Hiroshima-ken JET Jonathan Fisher, based in Kure, reviews various tools for learning Japanese, including books, websites, flashcards, podcasts and more. Tools are rated on a scale of 1 to 5 stars, with 5 being the best.
By Jonathan Fisher
Learning kanji is one of the most challenging aspects of gaining fluency in Japanese because a certain amount of kanji learning must be achieved through rote memorization. It is only through extended, focused contact with the kanji that they will become an intelligible, useful, and interesting part of your life in Japan. Indeed, once kanji are mastered to a certain extent, they can enlighten your study of other aspects of Japanese, especially vocabulary.
It is with such an understanding of the central importance of kanji to Japanese language learning that James Heisig set out to craft a succinct method for memorizing the meaning and writing of all of the kanji. Volume 1 deals exclusively with those kanji known as joyo, or general-use kanji. Heisig’s method is more than impressive, it’s elegant. And it works. The author claims that in a month of dedicated, full-time study, a student using his method could learn the meaning and writing of each of the nearly 2000 general-use kanji. I have no reason to doubt the truth of that statement. I only wish I had the six to eight hours of daily study time that such a project would require!
The crux of Heisig’s method is what he terms “imaginative memory.” This is the type of memory that is engaged when we hear a friend tell an exciting story. Imaginative memory is full of sensory imagery — smells, tastes, bold sights, loud sounds, textures, and emotions. These are the memories we retain most readily, and these are the types of memories that Heisig requires his students to attach to each of the Kanji. In simpler terms, for each of the hundreds of joyo kanji, you tell yourself a story. But because the kanji can be broken down into identical elements, these imaginative stories are all interrelated. Remembering the Kanji is essentially a collection of bizarre fictions built around the meanings of Chinese characters.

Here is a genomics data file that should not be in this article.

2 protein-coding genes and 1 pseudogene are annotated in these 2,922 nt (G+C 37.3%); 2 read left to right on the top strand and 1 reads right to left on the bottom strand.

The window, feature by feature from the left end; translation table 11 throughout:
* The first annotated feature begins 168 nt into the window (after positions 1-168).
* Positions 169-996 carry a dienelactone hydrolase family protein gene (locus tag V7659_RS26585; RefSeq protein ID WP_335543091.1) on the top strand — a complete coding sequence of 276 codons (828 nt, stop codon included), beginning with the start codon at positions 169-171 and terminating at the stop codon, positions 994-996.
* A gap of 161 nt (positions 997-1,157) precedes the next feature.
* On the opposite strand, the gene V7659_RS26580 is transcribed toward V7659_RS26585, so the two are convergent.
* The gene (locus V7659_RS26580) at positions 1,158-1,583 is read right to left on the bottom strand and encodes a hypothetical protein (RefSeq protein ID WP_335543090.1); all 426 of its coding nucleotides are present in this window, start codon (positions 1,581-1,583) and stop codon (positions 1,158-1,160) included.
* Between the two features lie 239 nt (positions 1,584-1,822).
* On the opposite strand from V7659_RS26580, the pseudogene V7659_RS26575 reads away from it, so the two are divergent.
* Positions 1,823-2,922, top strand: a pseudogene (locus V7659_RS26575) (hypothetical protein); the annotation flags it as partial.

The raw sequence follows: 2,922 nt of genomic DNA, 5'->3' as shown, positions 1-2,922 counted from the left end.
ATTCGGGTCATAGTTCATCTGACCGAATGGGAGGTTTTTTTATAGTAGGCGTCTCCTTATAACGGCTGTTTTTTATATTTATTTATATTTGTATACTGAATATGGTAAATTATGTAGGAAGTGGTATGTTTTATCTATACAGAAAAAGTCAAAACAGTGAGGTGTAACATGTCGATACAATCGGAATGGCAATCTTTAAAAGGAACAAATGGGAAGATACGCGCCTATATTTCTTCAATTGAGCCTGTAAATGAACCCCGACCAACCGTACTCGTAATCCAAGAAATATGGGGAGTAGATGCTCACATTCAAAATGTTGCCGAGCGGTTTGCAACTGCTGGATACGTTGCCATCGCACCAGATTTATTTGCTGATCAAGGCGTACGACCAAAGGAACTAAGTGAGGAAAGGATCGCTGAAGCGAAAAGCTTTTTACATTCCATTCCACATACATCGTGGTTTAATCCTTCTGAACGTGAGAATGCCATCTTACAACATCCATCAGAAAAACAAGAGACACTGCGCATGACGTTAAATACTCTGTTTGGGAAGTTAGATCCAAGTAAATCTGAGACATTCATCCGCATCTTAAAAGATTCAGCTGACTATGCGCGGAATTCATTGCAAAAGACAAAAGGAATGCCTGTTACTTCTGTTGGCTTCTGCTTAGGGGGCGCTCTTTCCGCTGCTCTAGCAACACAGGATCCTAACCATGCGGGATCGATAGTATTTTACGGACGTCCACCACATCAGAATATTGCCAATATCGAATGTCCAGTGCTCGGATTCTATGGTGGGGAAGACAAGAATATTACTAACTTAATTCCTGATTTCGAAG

When used mindfully, this book is fascinating, and adds an important dimension to the study of kanji and thus to the study of Japanese language generally. And yet, it has one major limitation. Strictly speaking, you will not learn any Japanese words by studying kanji through Heisig’s method. You will certainly learn what a variety of Chinese characters, which are important building blocks of Japanese, look like, and how those characters are written and what they mean. But there is no information about pronunciation in Heisig’s book whatsoever. He is very candid about this in the introduction. And it’s certainly not a cruel trick or a joke he’s playing. Anyone who has lived in Japan for any length of time knows that it can be useful to be able to recognize certain kanji without being able to pronounce them (男 and 女 come immediately to mind). Ingenious as Heisig’s method is for its stated purpose, it falls short of being a comprehensive language learning tool for someone interested in learning the kanji.
Never fear! Next month I will reveal the kanji learning resource, which, when combined with Heisig’s method, completes the meaning-writing-pronunciation puzzle.